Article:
Gov. John R. Kasich and members of his Cabinet announced major new multi-agency initiatives that make available significant resources to local communities and the agriculture community to help further strengthen protections for Lake Erie water quality and local drinking water supplies.
The initiatives were unveiled by the directors of the Ohio Environmental Protection Agency, Department of Agriculture and Department of Natural Resources at the Kris Swartz Farm in Perrysburg.
• $150 million in zero-interest loans for local water plants: $150 million in no-interest loans for improvements to local drinking water and wastewater treatment facilities, reconfirming a single statewide testing protocol for microcystin approved by the Ohio EPA and US EPA, $1 million for local water systems for testing equipment and training, and testing support from Ohio EPA’s lab for any system that requests it;
• Support for agriculture: $1.25 million for farmers to plant cover crops or install controlled drainage devices that protect against nutrient runoff and help support water quality, and;
• $2 million for research: $2 million to Ohio universities for further research on algal blooms.
“Lake Erie is one of Ohio’s most precious resources and each day millions turn to it for drinking as well as their livelihoods. Ohio has been increasingly aggressive in protecting it and we’re building on those efforts with new resources for those on the front lines of this battle. There’s more work to be one and we’re going to keep pushing forward,” said Kasich.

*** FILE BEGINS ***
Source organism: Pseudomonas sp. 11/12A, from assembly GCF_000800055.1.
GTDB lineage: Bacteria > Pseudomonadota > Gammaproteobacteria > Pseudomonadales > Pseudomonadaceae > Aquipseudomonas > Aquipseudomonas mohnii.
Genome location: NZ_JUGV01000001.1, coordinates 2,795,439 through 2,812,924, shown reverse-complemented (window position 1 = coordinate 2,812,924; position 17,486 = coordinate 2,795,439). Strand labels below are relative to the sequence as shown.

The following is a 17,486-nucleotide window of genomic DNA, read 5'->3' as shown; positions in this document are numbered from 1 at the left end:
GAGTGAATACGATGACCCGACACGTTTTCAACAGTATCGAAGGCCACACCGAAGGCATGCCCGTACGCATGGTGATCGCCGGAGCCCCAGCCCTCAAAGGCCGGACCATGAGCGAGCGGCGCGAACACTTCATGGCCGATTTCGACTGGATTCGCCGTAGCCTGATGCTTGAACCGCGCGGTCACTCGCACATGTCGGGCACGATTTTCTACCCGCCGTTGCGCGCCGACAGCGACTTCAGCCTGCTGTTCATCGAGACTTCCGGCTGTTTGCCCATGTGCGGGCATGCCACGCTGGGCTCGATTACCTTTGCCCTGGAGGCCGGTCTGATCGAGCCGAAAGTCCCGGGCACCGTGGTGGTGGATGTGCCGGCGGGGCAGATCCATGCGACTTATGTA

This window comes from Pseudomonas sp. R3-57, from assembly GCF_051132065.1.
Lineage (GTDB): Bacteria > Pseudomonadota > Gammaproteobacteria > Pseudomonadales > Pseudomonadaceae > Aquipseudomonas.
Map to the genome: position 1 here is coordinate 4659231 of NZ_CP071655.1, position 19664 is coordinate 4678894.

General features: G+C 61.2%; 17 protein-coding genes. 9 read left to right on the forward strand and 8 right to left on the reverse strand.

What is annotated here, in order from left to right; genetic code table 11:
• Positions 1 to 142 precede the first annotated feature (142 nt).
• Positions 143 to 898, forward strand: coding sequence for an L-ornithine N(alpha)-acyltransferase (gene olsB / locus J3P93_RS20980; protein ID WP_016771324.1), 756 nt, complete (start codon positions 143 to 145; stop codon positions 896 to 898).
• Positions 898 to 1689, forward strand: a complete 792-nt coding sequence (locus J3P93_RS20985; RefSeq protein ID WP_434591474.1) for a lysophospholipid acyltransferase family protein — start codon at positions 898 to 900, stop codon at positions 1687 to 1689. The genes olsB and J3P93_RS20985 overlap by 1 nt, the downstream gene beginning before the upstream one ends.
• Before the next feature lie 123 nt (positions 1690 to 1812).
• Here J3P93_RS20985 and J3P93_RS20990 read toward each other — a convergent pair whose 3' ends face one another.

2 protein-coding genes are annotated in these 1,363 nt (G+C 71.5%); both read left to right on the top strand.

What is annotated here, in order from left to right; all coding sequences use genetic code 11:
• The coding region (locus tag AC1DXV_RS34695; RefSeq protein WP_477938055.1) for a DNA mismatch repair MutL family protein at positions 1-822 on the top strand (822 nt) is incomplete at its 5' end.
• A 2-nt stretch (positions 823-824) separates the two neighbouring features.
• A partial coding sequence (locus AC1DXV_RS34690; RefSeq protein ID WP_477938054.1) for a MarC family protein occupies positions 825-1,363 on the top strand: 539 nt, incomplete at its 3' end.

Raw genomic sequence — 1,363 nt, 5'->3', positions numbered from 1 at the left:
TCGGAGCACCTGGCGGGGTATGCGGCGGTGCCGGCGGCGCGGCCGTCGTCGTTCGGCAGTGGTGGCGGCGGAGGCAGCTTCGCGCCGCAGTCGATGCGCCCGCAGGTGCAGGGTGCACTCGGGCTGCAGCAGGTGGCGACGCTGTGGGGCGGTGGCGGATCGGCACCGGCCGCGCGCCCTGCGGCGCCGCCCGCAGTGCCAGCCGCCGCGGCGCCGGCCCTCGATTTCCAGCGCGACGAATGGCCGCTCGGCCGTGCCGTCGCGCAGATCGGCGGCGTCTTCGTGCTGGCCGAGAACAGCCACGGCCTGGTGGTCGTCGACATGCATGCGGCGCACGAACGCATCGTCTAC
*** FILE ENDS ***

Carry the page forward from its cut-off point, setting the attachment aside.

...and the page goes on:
Over the past four years, Ohio has made significant progress in protecting the lake, including:
• Restricting water amounts that can be pumped out of the Lake Erie watershed;
• Enacting new regulations on fertilizer application to reduce the nutrient runoff that contributes to algal blooms;
• Reducing open-water dumping of Maumee River dredge material and prohibiting open-water dumping of Cuyahoga River dredge material;
• Banning oil and gas production under Lake Erie; and
• Helping combat invasive species via mutual aid agreements with nine other Great Lakes states and Canadian provinces.